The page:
The organization that produced the gripping documentary “Unseen Tears”—which features boarding school survivors talking openly about the tragic separation from their families, abuse and the systematic assault on their language and culture—is hosting a two-part conference about coping with the accompanying grief and trauma.
“We knew that in the healing process for the community and in the individual, there were tears yet to come,” Michael Martin, Onondaga, executive director of the Native American Community Services of Erie and Niagara Counties, Inc. (NACS), told Indian Country Today Media Network. “That’s how [the documentary] got its name.”
The first part of the conference took place on June 20-21 in Buffalo, New York. It served as an introduction to the second half, which is titled “Raising HOPE by Learning to Wipe Away the Unseen Tears.” The symposium takes place July 20 to 22 in Niagara Falls, New York, and is presented by the NACS with support from the Community Foundation for Greater Buffalo.
“Through the boarding school experience, we lost touch with our Native language and traditional ways,” Martin told ICTMN. “We’ve developed an approach called HOPE—Healing Our People through Empowerment, based on a social cultural model of prevention.”
Among many other matters, the conferences addressed coping skills through “listening to those who have turned back [returned] to traditional teachings or back to faith” as a means of healing, Martin explained.
At part one, Jane Middelton-Moz (part Anishnabe), an internationally renowned speaker and author, delivered a “powerful and emotional” presentation, Martin said, about “trauma, sexual abuse, alcoholism, death and loss, and suicide.”
Middelton-Moz explained “lateral violence”—how the issues and pressures native people inflict on each other stems from relationship skills born out of boarding schools. As Martin states, “These and other issues are passed on generation to generation without knowing where they came from.”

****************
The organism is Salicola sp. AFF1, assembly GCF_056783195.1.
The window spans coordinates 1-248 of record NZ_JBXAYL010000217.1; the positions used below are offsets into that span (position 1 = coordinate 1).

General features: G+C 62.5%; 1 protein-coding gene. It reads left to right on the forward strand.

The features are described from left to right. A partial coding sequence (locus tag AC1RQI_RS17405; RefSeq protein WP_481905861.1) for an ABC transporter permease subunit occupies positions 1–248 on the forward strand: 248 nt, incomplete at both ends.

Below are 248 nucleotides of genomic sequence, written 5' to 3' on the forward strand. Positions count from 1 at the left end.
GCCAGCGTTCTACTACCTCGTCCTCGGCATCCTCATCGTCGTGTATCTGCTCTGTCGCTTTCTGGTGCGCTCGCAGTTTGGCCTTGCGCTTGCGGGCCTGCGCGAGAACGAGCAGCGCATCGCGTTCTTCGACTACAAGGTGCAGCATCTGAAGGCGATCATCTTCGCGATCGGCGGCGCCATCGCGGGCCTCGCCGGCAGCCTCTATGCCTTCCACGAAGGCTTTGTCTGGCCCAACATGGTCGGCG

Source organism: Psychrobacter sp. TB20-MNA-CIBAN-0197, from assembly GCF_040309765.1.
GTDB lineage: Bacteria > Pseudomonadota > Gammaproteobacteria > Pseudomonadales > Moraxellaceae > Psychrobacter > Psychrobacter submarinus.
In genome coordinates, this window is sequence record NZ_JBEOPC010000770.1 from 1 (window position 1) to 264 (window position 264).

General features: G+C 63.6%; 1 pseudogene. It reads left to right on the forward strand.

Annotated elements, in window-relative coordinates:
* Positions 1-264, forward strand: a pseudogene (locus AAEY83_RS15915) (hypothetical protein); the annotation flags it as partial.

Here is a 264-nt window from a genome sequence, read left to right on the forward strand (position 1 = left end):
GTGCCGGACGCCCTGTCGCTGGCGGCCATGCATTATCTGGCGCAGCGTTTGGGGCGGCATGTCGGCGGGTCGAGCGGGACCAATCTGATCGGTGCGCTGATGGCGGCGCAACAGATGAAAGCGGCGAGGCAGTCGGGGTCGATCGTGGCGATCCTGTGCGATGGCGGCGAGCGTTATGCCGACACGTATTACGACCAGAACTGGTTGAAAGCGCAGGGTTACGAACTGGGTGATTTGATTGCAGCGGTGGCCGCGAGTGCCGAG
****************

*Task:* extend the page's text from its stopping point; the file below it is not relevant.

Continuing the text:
Wellbriety trainer and consultant Don Coyhis, president and a co-founder of White Bison, Inc.—a nonprofit focused on wellness and sobriety—and a member of the Mohican Nation from the Stockbridge-Munsee Reservation in Wisconsin, will speak at part two of the conference.
Coyhis will discuss “the impacts of historical trauma and unresolved grief” and “demonstrate the destruction of families inflicted through boarding school strategies,” Martin said.
“To heal, we have to get to the point of forgiving the unforgivable,” Martin told ICTMN, referencing Coyhis’ teachings.
Each conference costs $40 with advance registration. Elders, 60 and older, can attend for free; plus, a limited number of scholarships are available based on need.
The Native American Community Services of Erie and Niagra Counties’ target population resides in the urban areas of Buffalo and Niagra Falls, including non-Natives and Natives. The Indian population in Western New York includes a mix of members of all six Haudenosaunee (or Iroquois) Nations (Seneca, Tuscarora, Cayuga, Onondaga, Oneida and Mohawk). The Native American Community Services of Erie and Niagra Counties also serves other individuals from tribes from across North America, including numerous Haudenosaunee and other territories in Southern Ontario.